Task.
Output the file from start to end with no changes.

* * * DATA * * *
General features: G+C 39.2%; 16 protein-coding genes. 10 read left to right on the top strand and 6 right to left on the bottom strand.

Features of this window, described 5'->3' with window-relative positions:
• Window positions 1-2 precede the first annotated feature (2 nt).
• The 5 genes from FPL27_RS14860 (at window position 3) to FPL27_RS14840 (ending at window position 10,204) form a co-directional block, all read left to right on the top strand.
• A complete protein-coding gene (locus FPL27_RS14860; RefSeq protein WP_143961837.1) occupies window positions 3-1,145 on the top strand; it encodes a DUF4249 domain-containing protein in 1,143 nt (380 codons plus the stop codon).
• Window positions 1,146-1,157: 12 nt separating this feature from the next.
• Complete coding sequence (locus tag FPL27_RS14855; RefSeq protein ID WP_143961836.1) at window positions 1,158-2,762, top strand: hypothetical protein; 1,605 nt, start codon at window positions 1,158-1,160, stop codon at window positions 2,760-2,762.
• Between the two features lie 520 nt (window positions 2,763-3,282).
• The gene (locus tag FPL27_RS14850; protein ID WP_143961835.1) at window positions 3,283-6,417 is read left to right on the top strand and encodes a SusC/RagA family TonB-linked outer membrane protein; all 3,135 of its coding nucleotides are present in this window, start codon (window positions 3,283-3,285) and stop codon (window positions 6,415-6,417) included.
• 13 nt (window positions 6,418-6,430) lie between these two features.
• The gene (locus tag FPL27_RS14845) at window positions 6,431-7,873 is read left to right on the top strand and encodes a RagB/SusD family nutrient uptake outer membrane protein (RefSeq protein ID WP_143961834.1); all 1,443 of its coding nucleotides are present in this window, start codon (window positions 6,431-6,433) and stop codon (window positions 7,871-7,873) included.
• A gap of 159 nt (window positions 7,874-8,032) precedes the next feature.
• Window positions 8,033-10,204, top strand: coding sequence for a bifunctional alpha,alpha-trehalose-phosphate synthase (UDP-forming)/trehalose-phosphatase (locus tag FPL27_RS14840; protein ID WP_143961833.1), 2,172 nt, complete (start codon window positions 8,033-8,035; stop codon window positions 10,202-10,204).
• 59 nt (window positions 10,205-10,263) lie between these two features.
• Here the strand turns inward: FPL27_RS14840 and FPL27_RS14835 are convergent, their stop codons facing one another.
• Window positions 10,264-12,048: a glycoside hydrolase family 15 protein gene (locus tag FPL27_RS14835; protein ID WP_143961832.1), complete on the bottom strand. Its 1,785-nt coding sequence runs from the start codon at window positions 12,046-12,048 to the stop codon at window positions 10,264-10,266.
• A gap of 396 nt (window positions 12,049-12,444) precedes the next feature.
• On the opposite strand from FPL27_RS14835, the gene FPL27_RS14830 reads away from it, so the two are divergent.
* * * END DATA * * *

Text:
General features: G+C 39.2%; 16 protein-coding genes. 10 read left to right on the top strand and 6 right to left on the bottom strand.

Features of this window, described 5'->3' with window-relative positions:
• Window positions 1-2 precede the first annotated feature (2 nt).
• The 5 genes from FPL27_RS14860 (at window position 3) to FPL27_RS14840 (ending at window position 10,204) form a co-directional block, all read left to right on the top strand.
• A complete protein-coding gene (locus FPL27_RS14860; RefSeq protein WP_143961837.1) occupies window positions 3-1,145 on the top strand; it encodes a DUF4249 domain-containing protein in 1,143 nt (380 codons plus the stop codon).
• Window positions 1,146-1,157: 12 nt separating this feature from the next.
• Complete coding sequence (locus tag FPL27_RS14855; RefSeq protein ID WP_143961836.1) at window positions 1,158-2,762, top strand: hypothetical protein; 1,605 nt, start codon at window positions 1,158-1,160, stop codon at window positions 2,760-2,762.
• Between the two features lie 520 nt (window positions 2,763-3,282).
• The gene (locus tag FPL27_RS14850; protein ID WP_143961835.1) at window positions 3,283-6,417 is read left to right on the top strand and encodes a SusC/RagA family TonB-linked outer membrane protein; all 3,135 of its coding nucleotides are present in this window, start codon (window positions 3,283-3,285) and stop codon (window positions 6,415-6,417) included.
• 13 nt (window positions 6,418-6,430) lie between these two features.
• The gene (locus tag FPL27_RS14845) at window positions 6,431-7,873 is read left to right on the top strand and encodes a RagB/SusD family nutrient uptake outer membrane protein (RefSeq protein ID WP_143961834.1); all 1,443 of its coding nucleotides are present in this window, start codon (window positions 6,431-6,433) and stop codon (window positions 7,871-7,873) included.
• A gap of 159 nt (window positions 7,874-8,032) precedes the next feature.
• Window positions 8,033-10,204, top strand: coding sequence for a bifunctional alpha,alpha-trehalose-phosphate synthase (UDP-forming)/trehalose-phosphatase (locus tag FPL27_RS14840; protein ID WP_143961833.1), 2,172 nt, complete (start codon window positions 8,033-8,035; stop codon window positions 10,202-10,204).
• 59 nt (window positions 10,205-10,263) lie between these two features.
• Here the strand turns inward: FPL27_RS14840 and FPL27_RS14835 are convergent, their stop codons facing one another.
• Window positions 10,264-12,048: a glycoside hydrolase family 15 protein gene (locus tag FPL27_RS14835; protein ID WP_143961832.1), complete on the bottom strand. Its 1,785-nt coding sequence runs from the start codon at window positions 12,046-12,048 to the stop codon at window positions 10,264-10,266.
• A gap of 396 nt (window positions 12,049-12,444) precedes the next feature.
• On the opposite strand from FPL27_RS14835, the gene FPL27_RS14830 reads away from it, so the two are divergent.